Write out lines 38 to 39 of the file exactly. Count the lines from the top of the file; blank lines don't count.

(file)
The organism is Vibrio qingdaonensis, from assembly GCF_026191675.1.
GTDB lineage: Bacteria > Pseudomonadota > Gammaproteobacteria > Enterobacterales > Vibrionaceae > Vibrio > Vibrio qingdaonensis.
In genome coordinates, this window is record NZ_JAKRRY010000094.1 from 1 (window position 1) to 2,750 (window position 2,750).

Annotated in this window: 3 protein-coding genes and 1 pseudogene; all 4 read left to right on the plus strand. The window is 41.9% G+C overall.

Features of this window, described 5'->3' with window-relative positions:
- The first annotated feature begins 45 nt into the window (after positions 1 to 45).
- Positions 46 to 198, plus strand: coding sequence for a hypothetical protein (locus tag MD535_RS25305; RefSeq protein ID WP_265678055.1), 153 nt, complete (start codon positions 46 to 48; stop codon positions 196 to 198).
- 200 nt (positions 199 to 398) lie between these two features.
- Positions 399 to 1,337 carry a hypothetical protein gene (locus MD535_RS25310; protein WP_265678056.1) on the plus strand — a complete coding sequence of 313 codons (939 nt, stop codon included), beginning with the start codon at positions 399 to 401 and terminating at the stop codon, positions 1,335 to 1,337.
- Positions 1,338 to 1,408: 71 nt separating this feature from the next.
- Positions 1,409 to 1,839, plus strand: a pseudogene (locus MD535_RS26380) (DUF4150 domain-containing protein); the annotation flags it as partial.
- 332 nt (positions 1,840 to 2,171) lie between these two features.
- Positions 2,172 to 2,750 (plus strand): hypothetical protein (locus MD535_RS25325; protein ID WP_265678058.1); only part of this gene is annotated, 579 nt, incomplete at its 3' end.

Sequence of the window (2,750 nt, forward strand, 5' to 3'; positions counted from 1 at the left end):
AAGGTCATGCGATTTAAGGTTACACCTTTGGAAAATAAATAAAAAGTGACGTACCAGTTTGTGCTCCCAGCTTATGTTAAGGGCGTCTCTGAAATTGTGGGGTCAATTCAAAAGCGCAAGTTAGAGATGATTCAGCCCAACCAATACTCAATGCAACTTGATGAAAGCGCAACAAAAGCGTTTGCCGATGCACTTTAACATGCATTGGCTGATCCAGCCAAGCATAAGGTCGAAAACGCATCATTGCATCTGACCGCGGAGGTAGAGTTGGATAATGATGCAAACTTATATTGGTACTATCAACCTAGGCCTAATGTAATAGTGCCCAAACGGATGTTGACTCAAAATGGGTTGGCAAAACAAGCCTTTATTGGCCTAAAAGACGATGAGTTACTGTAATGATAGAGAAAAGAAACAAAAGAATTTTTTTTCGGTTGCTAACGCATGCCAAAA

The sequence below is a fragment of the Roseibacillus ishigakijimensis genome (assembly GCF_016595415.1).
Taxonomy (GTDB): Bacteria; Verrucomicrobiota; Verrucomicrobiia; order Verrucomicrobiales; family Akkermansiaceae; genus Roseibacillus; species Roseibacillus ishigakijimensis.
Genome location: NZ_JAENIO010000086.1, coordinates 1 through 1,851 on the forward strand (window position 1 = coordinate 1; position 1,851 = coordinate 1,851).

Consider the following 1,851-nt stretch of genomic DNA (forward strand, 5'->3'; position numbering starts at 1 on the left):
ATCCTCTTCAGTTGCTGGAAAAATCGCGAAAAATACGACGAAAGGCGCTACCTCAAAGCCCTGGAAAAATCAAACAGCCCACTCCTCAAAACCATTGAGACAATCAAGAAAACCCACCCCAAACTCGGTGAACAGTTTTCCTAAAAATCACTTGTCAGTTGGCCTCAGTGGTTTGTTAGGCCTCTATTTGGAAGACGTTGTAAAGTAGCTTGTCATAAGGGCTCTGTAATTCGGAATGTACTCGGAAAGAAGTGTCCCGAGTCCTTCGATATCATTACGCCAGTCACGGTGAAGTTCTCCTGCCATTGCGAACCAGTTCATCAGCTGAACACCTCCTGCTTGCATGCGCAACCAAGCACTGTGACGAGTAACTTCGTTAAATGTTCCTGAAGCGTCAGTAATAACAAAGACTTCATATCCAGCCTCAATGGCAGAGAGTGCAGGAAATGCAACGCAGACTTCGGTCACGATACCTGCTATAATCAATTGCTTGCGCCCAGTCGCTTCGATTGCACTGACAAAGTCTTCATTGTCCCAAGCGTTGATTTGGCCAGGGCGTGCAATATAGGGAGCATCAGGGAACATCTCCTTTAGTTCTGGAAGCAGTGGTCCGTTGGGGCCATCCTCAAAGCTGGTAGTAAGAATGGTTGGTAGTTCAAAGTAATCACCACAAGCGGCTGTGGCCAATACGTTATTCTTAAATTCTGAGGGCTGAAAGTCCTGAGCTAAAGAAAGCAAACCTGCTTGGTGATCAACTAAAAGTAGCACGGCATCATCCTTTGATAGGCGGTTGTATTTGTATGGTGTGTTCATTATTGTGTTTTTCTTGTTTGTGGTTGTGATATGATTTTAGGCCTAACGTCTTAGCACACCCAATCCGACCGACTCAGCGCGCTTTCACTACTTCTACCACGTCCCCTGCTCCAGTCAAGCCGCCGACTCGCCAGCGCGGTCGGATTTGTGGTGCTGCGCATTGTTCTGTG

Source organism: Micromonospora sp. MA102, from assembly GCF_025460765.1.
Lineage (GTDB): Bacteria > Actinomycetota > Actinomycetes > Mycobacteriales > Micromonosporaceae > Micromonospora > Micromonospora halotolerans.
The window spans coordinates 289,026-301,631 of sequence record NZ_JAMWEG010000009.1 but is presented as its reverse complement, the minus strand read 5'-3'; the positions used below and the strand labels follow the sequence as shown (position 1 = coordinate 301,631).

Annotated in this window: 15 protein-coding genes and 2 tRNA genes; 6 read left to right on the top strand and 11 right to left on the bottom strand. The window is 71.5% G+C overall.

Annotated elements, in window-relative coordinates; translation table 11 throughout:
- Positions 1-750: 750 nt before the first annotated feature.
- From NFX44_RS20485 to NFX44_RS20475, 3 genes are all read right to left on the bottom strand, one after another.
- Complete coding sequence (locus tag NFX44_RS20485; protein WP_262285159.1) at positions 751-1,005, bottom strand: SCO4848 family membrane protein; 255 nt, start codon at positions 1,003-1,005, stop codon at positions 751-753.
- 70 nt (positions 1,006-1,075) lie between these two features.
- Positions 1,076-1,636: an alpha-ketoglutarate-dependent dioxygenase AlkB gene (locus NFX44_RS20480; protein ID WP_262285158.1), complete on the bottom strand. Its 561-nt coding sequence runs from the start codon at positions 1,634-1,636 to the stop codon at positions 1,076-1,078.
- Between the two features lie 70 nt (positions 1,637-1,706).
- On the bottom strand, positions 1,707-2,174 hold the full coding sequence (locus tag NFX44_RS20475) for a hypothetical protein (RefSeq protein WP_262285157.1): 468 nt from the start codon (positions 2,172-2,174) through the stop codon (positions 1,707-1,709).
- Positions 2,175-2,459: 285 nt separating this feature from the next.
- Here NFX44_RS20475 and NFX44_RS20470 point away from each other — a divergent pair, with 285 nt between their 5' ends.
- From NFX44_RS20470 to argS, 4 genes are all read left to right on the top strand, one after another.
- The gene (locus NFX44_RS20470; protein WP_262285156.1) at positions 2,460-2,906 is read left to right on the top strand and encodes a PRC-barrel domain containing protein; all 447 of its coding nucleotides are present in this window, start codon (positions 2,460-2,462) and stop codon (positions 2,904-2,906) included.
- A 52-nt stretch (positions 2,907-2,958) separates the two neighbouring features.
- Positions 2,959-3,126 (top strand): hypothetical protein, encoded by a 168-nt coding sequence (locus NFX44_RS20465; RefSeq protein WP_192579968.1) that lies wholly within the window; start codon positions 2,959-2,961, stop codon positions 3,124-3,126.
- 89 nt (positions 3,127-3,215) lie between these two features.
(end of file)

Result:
- Positions 2,959-3,126 (top strand): hypothetical protein, encoded by a 168-nt coding sequence (locus NFX44_RS20465; RefSeq protein WP_192579968.1) that lies wholly within the window; start codon positions 2,959-2,961, stop codon positions 3,124-3,126.
- 89 nt (positions 3,127-3,215) lie between these two features.